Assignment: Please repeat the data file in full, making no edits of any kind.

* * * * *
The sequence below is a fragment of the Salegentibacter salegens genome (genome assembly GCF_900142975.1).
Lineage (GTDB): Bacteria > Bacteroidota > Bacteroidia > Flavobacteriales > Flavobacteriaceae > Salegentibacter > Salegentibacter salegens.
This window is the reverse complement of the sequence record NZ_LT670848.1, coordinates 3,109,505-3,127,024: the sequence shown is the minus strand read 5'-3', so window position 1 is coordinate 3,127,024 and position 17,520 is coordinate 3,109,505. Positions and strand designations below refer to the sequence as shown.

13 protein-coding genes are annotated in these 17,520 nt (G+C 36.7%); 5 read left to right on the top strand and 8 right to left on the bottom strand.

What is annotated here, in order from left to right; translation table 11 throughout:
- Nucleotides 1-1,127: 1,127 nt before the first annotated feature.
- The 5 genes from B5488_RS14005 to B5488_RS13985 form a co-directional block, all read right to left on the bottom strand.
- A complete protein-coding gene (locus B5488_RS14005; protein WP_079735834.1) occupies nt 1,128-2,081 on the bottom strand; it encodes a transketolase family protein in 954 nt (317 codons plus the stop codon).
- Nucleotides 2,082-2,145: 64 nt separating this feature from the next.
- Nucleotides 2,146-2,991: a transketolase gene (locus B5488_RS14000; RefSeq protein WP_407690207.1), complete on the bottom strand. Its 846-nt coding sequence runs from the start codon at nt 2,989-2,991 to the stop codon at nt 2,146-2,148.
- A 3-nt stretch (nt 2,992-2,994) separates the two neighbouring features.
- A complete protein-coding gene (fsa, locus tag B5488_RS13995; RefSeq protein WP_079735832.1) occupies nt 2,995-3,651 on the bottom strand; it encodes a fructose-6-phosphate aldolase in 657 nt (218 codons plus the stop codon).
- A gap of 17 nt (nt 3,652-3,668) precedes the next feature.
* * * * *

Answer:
The sequence below is a fragment of the Salegentibacter salegens genome (genome assembly GCF_900142975.1).
Lineage (GTDB): Bacteria > Bacteroidota > Bacteroidia > Flavobacteriales > Flavobacteriaceae > Salegentibacter > Salegentibacter salegens.
This window is the reverse complement of the sequence record NZ_LT670848.1, coordinates 3,109,505-3,127,024: the sequence shown is the minus strand read 5'-3', so window position 1 is coordinate 3,127,024 and position 17,520 is coordinate 3,109,505. Positions and strand designations below refer to the sequence as shown.

13 protein-coding genes are annotated in these 17,520 nt (G+C 36.7%); 5 read left to right on the top strand and 8 right to left on the bottom strand.

What is annotated here, in order from left to right; translation table 11 throughout:
- Nucleotides 1-1,127: 1,127 nt before the first annotated feature.
- The 5 genes from B5488_RS14005 to B5488_RS13985 form a co-directional block, all read right to left on the bottom strand.
- A complete protein-coding gene (locus B5488_RS14005; protein WP_079735834.1) occupies nt 1,128-2,081 on the bottom strand; it encodes a transketolase family protein in 954 nt (317 codons plus the stop codon).
- Nucleotides 2,082-2,145: 64 nt separating this feature from the next.
- Nucleotides 2,146-2,991: a transketolase gene (locus B5488_RS14000; RefSeq protein WP_407690207.1), complete on the bottom strand. Its 846-nt coding sequence runs from the start codon at nt 2,989-2,991 to the stop codon at nt 2,146-2,148.
- A 3-nt stretch (nt 2,992-2,994) separates the two neighbouring features.
- A complete protein-coding gene (fsa, locus tag B5488_RS13995; RefSeq protein WP_079735832.1) occupies nt 2,995-3,651 on the bottom strand; it encodes a fructose-6-phosphate aldolase in 657 nt (218 codons plus the stop codon).
- A gap of 17 nt (nt 3,652-3,668) precedes the next feature.